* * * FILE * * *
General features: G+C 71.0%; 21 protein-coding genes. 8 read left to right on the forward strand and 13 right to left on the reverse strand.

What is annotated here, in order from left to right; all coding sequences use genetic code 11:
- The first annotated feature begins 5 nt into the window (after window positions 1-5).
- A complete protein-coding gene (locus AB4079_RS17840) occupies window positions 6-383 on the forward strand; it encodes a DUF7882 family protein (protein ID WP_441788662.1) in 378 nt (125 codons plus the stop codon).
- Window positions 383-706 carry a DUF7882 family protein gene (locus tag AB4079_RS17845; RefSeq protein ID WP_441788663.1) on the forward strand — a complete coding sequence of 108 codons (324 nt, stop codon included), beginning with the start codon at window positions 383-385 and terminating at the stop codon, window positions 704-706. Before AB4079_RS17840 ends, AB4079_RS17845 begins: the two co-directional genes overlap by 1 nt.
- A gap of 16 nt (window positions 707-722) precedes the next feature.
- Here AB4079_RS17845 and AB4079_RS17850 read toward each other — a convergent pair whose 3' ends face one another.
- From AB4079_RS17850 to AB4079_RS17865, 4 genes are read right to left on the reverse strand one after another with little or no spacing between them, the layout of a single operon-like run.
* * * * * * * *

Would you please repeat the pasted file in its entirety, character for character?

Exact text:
General features: G+C 71.0%; 21 protein-coding genes. 8 read left to right on the forward strand and 13 right to left on the reverse strand.

What is annotated here, in order from left to right; all coding sequences use genetic code 11:
- The first annotated feature begins 5 nt into the window (after window positions 1-5).
- A complete protein-coding gene (locus AB4079_RS17840) occupies window positions 6-383 on the forward strand; it encodes a DUF7882 family protein (protein ID WP_441788662.1) in 378 nt (125 codons plus the stop codon).
- Window positions 383-706 carry a DUF7882 family protein gene (locus tag AB4079_RS17845; RefSeq protein ID WP_441788663.1) on the forward strand — a complete coding sequence of 108 codons (324 nt, stop codon included), beginning with the start codon at window positions 383-385 and terminating at the stop codon, window positions 704-706. Before AB4079_RS17840 ends, AB4079_RS17845 begins: the two co-directional genes overlap by 1 nt.
- A gap of 16 nt (window positions 707-722) precedes the next feature.
- Here AB4079_RS17845 and AB4079_RS17850 read toward each other — a convergent pair whose 3' ends face one another.
- From AB4079_RS17850 to AB4079_RS17865, 4 genes are read right to left on the reverse strand one after another with little or no spacing between them, the layout of a single operon-like run.